Over the Rhine – Meet Me at the Edge of the World (review)

Over the Rhine – Meet Me at the Edge of the World (Great Speckled Dog / Red Eye) review

Meet Me at the Edge of the World is the second collaboration between the Ohio band Over the Rhine and Grammy-winning producer, singer & songwriter Joe Henry.  But, while 2011’s The Long Surrender was dominated by Henry’s eerie production, which gave the record a dark, ominous quality, this new album is warm and inviting; many of the songs dominated by acoustic guitars and Karin Bergquist’s lived-in vocals, giving the proceedings a back porch feel.

It’s the kind of album that may take a few listens to sink in, especially because of its length (18 tracks, spread over two CDs).  But, the end result is music that is deeper and richer than their previous efforts.  Henry still works his magic, but his gift this time is adding deep textures, giving yearning and longing to many of the tracks, especially through the use of pedal steel guitars.

Much of the album’s subject matter deals with Bergquist and husband Linford Detweiler’s purchase of a large stretch of land in Southern Ohio, dubbed “Nowhere Farm.” In fact, the Buckeye State gets name-checked throughout the record – “Meet Me at the Edge of the World” sounds like the last safe place on the planet, while their love is compared to an impending Midwest snow in “Highland County.”

Whether they’re watching a beautiful sunset (“Favorite Time of Light”), or marveling at the heavens (“Blue Jean Sky” – with the great line “gimme a swig of a little kick-ass beauty”), the end result portrays Ohio as a magical place, far away from the hustle and bustle of the big city.  Nowhere is this domestic bliss more apparent than in the pair’s duet on “All Over Ohio,” which features Detweiler’s scruffy delivery.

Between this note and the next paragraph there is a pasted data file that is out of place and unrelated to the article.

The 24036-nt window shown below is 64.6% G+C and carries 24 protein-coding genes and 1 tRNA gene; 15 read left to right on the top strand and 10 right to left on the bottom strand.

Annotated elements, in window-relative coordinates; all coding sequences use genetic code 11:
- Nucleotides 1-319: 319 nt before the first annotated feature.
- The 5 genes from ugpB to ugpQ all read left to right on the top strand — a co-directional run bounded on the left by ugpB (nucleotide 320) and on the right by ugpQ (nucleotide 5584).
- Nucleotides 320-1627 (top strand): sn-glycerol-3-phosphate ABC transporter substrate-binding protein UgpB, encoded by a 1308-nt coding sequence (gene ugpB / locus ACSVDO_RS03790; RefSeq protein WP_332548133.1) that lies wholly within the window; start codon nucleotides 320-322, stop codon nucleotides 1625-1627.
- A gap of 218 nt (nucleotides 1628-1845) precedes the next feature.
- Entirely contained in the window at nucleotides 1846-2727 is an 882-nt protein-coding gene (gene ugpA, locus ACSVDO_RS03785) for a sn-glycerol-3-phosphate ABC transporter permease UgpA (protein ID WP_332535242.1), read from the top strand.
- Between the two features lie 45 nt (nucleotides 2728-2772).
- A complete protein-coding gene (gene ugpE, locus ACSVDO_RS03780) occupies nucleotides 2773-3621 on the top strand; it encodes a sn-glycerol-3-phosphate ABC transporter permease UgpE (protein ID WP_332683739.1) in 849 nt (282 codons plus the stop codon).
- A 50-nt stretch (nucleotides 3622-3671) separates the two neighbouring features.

Percussionist Jay Bellerose, who lent his unique rhythm technique to Robert Plant and Alison Krauss’ Raising Sand, never oversteps his bounds.  His drumming sounds like the trotting of a horse on “Called Home,” and an Indian war chant on “Gonna Let My Soul Catch My Body.”

“Earthbound Love Song” is one of the many highlights, featuring the line “we need a love like Johnny and June,” referring to the famous, now-deceased country duo.  The bluesy “Baby This is Nowhere” helps liven things up a little, but for the most part, this is a laid-back record.

They’re joined by former ’til Tuesday front woman Aimee Mann, who provides backup vocals to “Don’t Let the Bastards Get You Down.”  The lone song they did not write is “It Makes No Difference,” originally from the Band’s Northern Lights-Southern Cross LP.  Here, they strip things down to the song’s bare essence.

Over the Rhine creates music that is the complete opposite of the trendy fare being pumped out of the big cities.   Meet Me at the Edge of the World celebrates domestic happiness, and a rural, back-to-basics.  It reminds us that a simpler life is within our reach.  Even if it’s out of your grasp at the moment, this album can temporarily take you there.  —Tony Peters